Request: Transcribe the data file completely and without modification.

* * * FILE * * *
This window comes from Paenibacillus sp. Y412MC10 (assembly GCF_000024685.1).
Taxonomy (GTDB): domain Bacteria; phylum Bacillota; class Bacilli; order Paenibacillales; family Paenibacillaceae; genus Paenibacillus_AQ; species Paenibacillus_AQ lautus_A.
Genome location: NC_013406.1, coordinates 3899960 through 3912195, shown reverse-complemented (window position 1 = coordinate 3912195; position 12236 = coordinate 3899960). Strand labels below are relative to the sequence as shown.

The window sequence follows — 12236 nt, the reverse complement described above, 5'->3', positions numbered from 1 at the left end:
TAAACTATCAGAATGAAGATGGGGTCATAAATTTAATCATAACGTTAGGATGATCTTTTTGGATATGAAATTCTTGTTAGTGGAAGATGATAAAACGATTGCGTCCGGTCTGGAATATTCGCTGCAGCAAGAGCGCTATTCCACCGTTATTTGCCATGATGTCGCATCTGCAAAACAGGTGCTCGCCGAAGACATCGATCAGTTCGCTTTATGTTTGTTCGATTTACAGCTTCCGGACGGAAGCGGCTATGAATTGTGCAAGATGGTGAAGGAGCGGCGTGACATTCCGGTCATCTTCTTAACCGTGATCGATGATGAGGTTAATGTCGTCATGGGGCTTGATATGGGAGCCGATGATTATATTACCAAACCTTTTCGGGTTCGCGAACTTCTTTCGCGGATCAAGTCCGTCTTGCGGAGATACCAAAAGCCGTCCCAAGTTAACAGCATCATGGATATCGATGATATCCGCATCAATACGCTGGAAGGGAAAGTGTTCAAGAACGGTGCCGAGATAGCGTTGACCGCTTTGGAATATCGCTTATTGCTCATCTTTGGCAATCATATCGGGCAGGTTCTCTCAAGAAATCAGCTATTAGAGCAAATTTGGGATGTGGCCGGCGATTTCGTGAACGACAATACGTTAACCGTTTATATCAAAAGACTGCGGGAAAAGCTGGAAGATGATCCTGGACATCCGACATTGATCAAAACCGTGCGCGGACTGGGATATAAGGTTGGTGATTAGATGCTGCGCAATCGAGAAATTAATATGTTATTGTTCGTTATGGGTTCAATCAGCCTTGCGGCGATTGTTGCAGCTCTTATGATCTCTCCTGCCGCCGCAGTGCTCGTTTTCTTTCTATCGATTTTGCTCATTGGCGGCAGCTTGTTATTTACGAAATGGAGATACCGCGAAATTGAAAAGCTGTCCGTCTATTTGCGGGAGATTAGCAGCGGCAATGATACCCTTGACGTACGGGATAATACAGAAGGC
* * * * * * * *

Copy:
This window comes from Paenibacillus sp. Y412MC10 (assembly GCF_000024685.1).
Taxonomy (GTDB): domain Bacteria; phylum Bacillota; class Bacilli; order Paenibacillales; family Paenibacillaceae; genus Paenibacillus_AQ; species Paenibacillus_AQ lautus_A.
Genome location: NC_013406.1, coordinates 3899960 through 3912195, shown reverse-complemented (window position 1 = coordinate 3912195; position 12236 = coordinate 3899960). Strand labels below are relative to the sequence as shown.

The window sequence follows — 12236 nt, the reverse complement described above, 5'->3', positions numbered from 1 at the left end:
TAAACTATCAGAATGAAGATGGGGTCATAAATTTAATCATAACGTTAGGATGATCTTTTTGGATATGAAATTCTTGTTAGTGGAAGATGATAAAACGATTGCGTCCGGTCTGGAATATTCGCTGCAGCAAGAGCGCTATTCCACCGTTATTTGCCATGATGTCGCATCTGCAAAACAGGTGCTCGCCGAAGACATCGATCAGTTCGCTTTATGTTTGTTCGATTTACAGCTTCCGGACGGAAGCGGCTATGAATTGTGCAAGATGGTGAAGGAGCGGCGTGACATTCCGGTCATCTTCTTAACCGTGATCGATGATGAGGTTAATGTCGTCATGGGGCTTGATATGGGAGCCGATGATTATATTACCAAACCTTTTCGGGTTCGCGAACTTCTTTCGCGGATCAAGTCCGTCTTGCGGAGATACCAAAAGCCGTCCCAAGTTAACAGCATCATGGATATCGATGATATCCGCATCAATACGCTGGAAGGGAAAGTGTTCAAGAACGGTGCCGAGATAGCGTTGACCGCTTTGGAATATCGCTTATTGCTCATCTTTGGCAATCATATCGGGCAGGTTCTCTCAAGAAATCAGCTATTAGAGCAAATTTGGGATGTGGCCGGCGATTTCGTGAACGACAATACGTTAACCGTTTATATCAAAAGACTGCGGGAAAAGCTGGAAGATGATCCTGGACATCCGACATTGATCAAAACCGTGCGCGGACTGGGATATAAGGTTGGTGATTAGATGCTGCGCAATCGAGAAATTAATATGTTATTGTTCGTTATGGGTTCAATCAGCCTTGCGGCGATTGTTGCAGCTCTTATGATCTCTCCTGCCGCCGCAGTGCTCGTTTTCTTTCTATCGATTTTGCTCATTGGCGGCAGCTTGTTATTTACGAAATGGAGATACCGCGAAATTGAAAAGCTGTCCGTCTATTTGCGGGAGATTAGCAGCGGCAATGATACCCTTGACGTACGGGATAATACAGAAGGC